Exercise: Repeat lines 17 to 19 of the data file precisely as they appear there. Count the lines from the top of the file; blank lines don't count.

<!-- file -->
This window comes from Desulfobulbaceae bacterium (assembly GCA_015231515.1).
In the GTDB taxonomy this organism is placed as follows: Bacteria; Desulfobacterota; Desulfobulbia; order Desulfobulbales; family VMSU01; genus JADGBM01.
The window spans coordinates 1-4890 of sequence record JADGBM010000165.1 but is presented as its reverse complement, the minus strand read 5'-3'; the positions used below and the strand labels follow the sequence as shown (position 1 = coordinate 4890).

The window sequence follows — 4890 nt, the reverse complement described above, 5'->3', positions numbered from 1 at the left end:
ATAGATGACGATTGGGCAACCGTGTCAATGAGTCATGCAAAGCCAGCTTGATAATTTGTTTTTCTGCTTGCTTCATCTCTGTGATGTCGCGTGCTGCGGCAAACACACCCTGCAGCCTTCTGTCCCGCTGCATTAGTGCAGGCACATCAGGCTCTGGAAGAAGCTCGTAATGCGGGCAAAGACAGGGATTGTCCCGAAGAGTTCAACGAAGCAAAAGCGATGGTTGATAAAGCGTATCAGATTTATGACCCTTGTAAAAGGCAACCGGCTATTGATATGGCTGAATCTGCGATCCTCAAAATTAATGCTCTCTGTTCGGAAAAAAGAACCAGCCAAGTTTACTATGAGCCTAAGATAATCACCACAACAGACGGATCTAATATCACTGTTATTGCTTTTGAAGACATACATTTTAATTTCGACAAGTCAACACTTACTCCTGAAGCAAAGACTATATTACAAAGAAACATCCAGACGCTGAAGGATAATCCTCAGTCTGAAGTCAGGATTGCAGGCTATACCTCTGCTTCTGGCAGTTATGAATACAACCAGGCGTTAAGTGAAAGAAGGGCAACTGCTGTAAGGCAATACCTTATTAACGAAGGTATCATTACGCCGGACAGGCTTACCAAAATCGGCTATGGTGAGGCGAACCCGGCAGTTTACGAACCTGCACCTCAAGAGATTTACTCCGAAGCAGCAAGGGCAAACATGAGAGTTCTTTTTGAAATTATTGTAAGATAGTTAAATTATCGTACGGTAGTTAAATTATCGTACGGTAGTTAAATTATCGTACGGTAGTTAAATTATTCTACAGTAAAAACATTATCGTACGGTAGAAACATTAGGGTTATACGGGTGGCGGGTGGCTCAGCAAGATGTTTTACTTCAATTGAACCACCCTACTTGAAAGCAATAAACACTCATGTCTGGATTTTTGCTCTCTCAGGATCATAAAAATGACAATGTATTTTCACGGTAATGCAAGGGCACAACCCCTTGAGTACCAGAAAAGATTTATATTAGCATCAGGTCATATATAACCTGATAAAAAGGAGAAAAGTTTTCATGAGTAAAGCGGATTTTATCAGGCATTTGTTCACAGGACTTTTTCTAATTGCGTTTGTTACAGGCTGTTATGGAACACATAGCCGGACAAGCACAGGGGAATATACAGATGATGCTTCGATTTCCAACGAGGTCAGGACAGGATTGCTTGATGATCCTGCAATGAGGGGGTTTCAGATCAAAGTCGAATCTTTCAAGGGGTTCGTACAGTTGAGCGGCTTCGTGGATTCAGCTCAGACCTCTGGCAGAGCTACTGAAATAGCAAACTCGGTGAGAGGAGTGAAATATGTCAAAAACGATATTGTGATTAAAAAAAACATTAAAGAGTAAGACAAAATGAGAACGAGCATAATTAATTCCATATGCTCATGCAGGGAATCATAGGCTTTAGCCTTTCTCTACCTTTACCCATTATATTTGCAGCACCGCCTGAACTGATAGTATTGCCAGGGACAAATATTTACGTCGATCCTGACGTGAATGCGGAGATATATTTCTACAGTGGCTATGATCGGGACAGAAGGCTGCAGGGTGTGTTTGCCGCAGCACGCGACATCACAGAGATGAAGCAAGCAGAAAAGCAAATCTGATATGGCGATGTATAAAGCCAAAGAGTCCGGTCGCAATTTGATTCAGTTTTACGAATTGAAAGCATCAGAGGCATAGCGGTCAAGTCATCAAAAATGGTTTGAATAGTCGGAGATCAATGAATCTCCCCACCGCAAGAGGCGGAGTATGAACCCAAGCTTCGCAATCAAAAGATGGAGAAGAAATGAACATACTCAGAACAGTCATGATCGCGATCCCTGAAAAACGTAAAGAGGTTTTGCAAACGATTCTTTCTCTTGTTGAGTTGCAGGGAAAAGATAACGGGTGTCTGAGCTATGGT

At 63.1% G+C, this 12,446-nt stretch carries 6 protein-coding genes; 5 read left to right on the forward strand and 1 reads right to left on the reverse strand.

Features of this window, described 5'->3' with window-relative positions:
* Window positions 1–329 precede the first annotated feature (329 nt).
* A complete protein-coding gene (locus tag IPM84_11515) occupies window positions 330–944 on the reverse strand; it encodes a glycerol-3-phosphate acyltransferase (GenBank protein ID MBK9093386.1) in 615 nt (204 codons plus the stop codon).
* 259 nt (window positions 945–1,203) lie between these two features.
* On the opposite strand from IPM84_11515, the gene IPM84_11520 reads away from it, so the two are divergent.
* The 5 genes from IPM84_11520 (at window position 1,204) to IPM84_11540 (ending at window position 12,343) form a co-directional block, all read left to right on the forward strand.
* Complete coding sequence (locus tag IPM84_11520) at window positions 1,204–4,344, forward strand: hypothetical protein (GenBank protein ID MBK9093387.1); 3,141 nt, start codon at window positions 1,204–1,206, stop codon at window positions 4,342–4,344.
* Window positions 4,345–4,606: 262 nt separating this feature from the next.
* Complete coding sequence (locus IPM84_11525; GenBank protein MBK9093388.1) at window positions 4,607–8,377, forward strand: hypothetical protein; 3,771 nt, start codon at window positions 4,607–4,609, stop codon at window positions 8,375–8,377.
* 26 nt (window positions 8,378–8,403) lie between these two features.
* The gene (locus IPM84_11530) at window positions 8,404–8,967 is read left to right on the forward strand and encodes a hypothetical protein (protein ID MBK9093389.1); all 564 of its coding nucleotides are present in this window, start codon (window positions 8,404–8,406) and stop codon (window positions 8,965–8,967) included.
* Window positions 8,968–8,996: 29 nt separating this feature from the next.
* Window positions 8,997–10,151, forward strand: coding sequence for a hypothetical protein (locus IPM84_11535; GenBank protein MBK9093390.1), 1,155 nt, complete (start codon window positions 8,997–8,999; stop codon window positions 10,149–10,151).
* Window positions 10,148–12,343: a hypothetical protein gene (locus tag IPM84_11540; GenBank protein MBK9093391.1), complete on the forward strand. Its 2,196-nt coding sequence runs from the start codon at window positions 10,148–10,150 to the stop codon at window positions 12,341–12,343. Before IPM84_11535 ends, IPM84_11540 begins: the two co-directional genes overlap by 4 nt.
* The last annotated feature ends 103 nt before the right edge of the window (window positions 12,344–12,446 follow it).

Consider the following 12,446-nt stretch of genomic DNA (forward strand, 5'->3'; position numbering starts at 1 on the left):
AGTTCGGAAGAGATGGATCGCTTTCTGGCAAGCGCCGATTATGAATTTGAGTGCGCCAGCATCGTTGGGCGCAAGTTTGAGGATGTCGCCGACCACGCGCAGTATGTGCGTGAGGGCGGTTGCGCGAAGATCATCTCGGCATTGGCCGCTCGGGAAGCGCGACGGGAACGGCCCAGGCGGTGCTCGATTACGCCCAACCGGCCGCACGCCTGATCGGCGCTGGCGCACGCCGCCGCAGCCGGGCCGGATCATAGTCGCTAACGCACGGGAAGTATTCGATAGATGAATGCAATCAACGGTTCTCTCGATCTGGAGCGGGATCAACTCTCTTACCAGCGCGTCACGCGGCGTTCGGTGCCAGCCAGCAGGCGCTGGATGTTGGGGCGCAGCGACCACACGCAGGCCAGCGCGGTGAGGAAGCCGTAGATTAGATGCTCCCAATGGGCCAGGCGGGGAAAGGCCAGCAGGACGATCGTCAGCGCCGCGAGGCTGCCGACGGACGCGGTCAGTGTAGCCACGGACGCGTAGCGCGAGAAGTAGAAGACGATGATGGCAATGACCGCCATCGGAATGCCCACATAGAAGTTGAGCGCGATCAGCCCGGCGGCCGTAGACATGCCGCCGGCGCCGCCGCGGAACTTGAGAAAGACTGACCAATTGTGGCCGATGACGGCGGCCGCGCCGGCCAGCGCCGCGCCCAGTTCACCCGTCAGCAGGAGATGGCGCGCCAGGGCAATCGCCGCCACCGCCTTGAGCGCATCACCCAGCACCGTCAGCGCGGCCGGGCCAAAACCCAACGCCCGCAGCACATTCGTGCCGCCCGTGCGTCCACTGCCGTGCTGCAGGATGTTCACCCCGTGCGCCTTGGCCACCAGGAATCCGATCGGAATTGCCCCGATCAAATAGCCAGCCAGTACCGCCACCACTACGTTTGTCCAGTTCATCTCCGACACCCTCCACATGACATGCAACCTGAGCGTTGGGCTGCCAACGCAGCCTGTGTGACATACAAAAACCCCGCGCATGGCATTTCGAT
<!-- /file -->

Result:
* The gene (locus IPM84_11530) at window positions 8,404–8,967 is read left to right on the forward strand and encodes a hypothetical protein (protein ID MBK9093389.1); all 564 of its coding nucleotides are present in this window, start codon (window positions 8,404–8,406) and stop codon (window positions 8,965–8,967) included.
* Window positions 8,968–8,996: 29 nt separating this feature from the next.
* Window positions 8,997–10,151, forward strand: coding sequence for a hypothetical protein (locus IPM84_11535; GenBank protein MBK9093390.1), 1,155 nt, complete (start codon window positions 8,997–8,999; stop codon window positions 10,149–10,151).